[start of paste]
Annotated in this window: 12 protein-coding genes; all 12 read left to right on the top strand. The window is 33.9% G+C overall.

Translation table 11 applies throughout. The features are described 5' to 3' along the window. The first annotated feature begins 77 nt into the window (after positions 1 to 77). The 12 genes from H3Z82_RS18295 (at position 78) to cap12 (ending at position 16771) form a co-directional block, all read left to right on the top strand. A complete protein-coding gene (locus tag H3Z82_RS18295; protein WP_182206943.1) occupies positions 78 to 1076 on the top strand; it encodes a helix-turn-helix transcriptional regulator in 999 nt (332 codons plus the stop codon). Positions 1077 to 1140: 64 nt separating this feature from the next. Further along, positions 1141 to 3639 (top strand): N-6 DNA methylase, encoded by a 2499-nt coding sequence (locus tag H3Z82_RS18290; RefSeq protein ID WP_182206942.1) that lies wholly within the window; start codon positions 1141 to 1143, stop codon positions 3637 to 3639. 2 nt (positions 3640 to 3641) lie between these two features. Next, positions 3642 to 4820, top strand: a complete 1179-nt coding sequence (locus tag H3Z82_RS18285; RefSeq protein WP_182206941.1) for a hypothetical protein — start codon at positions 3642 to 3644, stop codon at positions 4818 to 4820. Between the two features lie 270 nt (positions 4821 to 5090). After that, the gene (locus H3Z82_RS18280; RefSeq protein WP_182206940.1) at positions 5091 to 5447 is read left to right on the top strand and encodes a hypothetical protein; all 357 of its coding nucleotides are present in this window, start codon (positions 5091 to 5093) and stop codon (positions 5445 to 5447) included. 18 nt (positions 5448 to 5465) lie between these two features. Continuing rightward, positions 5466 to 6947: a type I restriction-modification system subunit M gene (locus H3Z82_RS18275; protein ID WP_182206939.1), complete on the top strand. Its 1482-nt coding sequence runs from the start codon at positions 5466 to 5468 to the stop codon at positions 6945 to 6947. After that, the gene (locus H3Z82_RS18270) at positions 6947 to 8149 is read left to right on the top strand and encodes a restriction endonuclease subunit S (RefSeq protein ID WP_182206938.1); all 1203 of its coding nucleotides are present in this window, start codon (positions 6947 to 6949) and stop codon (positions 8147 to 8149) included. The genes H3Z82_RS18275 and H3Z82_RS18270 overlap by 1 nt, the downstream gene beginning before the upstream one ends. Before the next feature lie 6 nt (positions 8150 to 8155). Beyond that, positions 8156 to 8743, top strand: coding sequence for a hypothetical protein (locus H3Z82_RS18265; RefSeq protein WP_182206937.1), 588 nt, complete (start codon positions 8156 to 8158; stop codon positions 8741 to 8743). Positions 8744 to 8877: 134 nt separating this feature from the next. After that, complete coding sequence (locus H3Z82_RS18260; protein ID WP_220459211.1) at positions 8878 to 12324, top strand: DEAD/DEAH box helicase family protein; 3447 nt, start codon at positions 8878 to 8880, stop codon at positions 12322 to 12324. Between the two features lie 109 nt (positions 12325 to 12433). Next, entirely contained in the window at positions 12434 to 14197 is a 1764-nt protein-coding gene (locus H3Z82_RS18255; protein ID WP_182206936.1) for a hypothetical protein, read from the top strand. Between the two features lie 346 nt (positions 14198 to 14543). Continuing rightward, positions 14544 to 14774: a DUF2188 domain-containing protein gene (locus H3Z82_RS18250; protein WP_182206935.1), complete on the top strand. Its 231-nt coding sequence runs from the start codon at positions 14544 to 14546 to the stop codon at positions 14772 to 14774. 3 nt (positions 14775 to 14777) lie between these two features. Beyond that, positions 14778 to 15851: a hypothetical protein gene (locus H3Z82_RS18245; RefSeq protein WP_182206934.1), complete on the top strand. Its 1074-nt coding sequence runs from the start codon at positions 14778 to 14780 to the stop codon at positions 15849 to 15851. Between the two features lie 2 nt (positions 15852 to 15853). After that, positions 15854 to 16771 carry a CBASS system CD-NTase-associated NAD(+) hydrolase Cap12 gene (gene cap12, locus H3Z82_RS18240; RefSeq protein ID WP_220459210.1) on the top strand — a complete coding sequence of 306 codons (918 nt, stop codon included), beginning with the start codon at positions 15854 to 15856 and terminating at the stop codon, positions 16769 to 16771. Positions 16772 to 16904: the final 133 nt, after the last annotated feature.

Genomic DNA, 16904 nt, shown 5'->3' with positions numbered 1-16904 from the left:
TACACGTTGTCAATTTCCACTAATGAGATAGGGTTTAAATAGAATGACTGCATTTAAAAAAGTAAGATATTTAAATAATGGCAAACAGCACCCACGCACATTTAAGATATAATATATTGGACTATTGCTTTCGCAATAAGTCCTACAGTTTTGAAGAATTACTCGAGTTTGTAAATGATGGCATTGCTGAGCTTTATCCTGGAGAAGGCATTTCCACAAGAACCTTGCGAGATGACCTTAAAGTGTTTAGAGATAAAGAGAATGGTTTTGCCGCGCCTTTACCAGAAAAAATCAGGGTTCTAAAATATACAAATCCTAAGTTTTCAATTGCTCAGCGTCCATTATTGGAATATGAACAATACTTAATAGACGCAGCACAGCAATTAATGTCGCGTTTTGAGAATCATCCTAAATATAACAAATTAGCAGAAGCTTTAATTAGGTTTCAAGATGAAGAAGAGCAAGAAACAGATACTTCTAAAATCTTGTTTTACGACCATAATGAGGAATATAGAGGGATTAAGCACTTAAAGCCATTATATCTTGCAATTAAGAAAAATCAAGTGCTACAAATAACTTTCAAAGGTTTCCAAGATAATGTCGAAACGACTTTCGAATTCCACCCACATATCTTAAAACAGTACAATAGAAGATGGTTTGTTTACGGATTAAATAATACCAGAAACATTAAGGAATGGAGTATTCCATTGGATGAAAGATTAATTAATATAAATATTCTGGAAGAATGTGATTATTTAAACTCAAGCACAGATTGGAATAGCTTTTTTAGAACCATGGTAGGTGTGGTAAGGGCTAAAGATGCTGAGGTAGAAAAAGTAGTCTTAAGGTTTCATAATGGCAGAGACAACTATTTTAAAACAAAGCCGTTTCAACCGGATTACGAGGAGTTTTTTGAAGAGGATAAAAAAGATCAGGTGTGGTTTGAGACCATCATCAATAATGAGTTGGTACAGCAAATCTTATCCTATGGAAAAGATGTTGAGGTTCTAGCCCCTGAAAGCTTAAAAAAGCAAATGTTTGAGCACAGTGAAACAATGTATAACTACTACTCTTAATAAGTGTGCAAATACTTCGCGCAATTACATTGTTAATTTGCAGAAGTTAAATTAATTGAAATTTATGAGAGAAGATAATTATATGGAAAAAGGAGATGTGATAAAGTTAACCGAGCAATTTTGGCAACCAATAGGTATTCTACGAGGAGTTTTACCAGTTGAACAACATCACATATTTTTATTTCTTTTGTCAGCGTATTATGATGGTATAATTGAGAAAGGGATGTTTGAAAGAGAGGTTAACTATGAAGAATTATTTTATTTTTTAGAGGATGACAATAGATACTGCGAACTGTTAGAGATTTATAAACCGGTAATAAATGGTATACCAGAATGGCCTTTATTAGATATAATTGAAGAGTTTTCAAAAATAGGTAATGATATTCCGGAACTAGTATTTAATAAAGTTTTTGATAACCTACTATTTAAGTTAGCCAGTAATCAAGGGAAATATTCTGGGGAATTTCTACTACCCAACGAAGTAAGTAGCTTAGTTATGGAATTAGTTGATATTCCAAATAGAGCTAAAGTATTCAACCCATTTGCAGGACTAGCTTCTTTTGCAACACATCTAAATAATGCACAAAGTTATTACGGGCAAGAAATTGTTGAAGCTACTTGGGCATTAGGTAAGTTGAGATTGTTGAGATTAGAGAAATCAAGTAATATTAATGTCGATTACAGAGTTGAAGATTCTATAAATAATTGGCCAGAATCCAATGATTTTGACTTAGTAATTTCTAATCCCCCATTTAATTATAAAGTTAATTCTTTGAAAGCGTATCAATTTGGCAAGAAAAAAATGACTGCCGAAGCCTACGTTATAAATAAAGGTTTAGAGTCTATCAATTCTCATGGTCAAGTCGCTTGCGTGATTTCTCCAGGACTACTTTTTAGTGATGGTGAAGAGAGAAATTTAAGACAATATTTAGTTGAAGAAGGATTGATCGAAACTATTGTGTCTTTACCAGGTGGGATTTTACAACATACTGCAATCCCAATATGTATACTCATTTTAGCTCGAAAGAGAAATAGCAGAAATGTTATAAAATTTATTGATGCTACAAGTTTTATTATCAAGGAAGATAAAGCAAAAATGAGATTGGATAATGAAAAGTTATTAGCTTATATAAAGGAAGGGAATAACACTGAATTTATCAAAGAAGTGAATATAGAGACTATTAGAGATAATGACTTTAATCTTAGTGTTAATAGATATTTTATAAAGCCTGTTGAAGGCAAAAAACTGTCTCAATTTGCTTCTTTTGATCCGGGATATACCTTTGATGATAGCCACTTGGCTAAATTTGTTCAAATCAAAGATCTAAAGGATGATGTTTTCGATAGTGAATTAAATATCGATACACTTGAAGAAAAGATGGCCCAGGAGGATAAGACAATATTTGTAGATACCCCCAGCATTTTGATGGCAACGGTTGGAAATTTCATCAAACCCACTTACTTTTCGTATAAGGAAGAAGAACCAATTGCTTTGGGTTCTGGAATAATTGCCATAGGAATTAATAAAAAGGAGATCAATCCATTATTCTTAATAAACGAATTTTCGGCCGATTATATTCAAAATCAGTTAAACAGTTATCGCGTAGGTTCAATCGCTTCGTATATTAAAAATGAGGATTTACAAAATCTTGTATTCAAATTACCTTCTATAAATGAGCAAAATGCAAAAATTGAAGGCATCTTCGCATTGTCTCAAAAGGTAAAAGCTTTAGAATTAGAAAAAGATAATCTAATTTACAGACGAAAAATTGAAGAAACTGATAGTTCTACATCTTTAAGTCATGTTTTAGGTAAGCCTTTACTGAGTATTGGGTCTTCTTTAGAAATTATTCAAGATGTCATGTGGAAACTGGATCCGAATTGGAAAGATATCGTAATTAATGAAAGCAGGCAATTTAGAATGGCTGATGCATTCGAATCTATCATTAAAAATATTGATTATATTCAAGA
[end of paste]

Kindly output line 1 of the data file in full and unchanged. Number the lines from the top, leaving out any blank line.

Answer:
Annotated in this window: 12 protein-coding genes; all 12 read left to right on the top strand. The window is 33.9% G+C overall.